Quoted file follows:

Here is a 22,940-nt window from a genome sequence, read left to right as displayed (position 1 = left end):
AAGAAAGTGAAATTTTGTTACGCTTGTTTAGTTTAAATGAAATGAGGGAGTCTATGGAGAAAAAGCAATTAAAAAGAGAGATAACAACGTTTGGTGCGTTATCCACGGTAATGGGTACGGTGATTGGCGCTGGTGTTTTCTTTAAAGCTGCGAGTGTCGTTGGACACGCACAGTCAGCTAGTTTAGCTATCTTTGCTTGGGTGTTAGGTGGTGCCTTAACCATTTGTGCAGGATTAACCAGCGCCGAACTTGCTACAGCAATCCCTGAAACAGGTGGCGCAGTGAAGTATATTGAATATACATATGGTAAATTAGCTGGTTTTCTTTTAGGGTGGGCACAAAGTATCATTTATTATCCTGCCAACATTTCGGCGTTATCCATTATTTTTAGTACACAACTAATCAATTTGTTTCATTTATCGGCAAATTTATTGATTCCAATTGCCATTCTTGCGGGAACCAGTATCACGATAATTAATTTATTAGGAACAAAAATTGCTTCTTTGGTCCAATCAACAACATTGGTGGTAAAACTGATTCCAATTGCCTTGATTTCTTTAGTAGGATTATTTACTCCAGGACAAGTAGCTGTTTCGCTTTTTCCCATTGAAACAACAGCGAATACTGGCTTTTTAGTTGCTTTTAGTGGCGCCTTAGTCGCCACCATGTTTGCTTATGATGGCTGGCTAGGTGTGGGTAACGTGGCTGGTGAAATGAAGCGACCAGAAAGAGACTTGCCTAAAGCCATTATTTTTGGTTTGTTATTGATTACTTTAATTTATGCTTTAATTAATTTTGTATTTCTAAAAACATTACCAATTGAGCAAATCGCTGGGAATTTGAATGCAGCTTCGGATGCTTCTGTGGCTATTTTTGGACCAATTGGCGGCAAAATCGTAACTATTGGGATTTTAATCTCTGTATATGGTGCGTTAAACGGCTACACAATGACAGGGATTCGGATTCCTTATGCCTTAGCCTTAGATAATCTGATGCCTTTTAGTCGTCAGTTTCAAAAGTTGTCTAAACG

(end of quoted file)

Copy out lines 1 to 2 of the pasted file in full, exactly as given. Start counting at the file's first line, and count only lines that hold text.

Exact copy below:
Here is a 22,940-nt window from a genome sequence, read left to right as displayed (position 1 = left end):
AAGAAAGTGAAATTTTGTTACGCTTGTTTAGTTTAAATGAAATGAGGGAGTCTATGGAGAAAAAGCAATTAAAAAGAGAGATAACAACGTTTGGTGCGTTATCCACGGTAATGGGTACGGTGATTGGCGCTGGTGTTTTCTTTAAAGCTGCGAGTGTCGTTGGACACGCACAGTCAGCTAGTTTAGCTATCTTTGCTTGGGTGTTAGGTGGTGCCTTAACCATTTGTGCAGGATTAACCAGCGCCGAACTTGCTACAGCAATCCCTGAAACAGGTGGCGCAGTGAAGTATATTGAATATACATATGGTAAATTAGCTGGTTTTCTTTTAGGGTGGGCACAAAGTATCATTTATTATCCTGCCAACATTTCGGCGTTATCCATTATTTTTAGTACACAACTAATCAATTTGTTTCATTTATCGGCAAATTTATTGATTCCAATTGCCATTCTTGCGGGAACCAGTATCACGATAATTAATTTATTAGGAACAAAAATTGCTTCTTTGGTCCAATCAACAACATTGGTGGTAAAACTGATTCCAATTGCCTTGATTTCTTTAGTAGGATTATTTACTCCAGGACAAGTAGCTGTTTCGCTTTTTCCCATTGAAACAACAGCGAATACTGGCTTTTTAGTTGCTTTTAGTGGCGCCTTAGTCGCCACCATGTTTGCTTATGATGGCTGGCTAGGTGTGGGTAACGTGGCTGGTGAAATGAAGCGACCAGAAAGAGACTTGCCTAAAGCCATTATTTTTGGTTTGTTATTGATTACTTTAATTTATGCTTTAATTAATTTTGTATTTCTAAAAACATTACCAATTGAGCAAATCGCTGGGAATTTGAATGCAGCTTCGGATGCTTCTGTGGCTATTTTTGGACCAATTGGCGGCAAAATCGTAACTATTGGGATTTTAATCTCTGTATATGGTGCGTTAAACGGCTACACAATGACAGGGATTCGGATTCCTTATGCCTTAGCCTTAGATAATCTGATGCCTTTTAGTCGTCAGTTTCAAAAGTTGTCTAAACG